Tony Cotton is our Alumni Blogger for May. Tony was born in Waukesha, Wisconsin. He attended the University of Wisconsin-Whitewater for two years before transferring to UW-Madison. At Madison, Tony majored in Political Science and was twice elected to student government.  Tony the attended Marquette University Law School, where he focused heavily on criminal and international law. During his second year of law school Tony was awarded a grant from the Public Interest Law Society so that he could investigate human rights abuses in Eritrea, East Africa. In the summer of 2004, Tony traveled throughout Eritrea to interview civilians and prepare claims for people who had suffered damages as a result of the Eritrean-Ethiopian war. 

While still in law school, Tony secured an internship with the Federal Defender’s Office in Milwaukee. AS a law clerk, Tony helped draft a habeas brief to the 7th Circuit Court of Appeals and he was invited to Washington, D.C. to help the attorneys prepare arguments for one of the most significant criminal cases in United States history: United States vs. Booker (2005).  After graduation in 2005, Tony began working at Kuchler & Cotton, S.C. in Waukesha. All of Tony’s practice involves defending those accused of crimes.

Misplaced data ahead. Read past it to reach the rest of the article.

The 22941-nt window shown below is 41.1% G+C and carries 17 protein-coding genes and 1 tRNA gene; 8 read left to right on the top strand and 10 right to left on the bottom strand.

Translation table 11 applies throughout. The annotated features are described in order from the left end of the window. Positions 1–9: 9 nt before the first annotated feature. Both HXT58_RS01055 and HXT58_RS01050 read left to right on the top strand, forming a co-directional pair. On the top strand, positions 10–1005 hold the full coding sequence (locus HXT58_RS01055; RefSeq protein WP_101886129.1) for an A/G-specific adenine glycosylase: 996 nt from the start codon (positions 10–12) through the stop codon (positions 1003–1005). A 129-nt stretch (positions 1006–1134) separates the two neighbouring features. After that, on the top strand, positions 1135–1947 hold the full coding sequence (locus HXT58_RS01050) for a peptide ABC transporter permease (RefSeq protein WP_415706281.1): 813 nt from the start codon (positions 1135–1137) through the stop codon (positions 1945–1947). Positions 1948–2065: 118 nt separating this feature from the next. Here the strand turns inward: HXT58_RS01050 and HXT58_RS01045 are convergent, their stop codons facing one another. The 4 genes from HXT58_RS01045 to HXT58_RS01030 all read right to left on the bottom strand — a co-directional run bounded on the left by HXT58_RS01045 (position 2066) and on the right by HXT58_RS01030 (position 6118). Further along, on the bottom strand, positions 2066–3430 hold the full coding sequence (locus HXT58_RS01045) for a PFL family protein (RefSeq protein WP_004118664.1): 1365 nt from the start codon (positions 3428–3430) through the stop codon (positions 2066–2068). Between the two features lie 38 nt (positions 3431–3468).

Tony was elected to the Board of Directors of the Wisconsin Association of Criminal Defense Lawyers (WACDL) and has served as President of that organization. He has also served on the Board of Directors of the National Association of Criminal Defense Lawyers (NACDL).  Tony has been recognized by Super Lawyers, every year since 2008, and was selected by The Wisconsin Law Journal as an “Up and Coming Lawyer” in 2010. He also writes a monthly column for the Wisconsin Law Journal.




Innovation at the Food-Energy-Water Nexus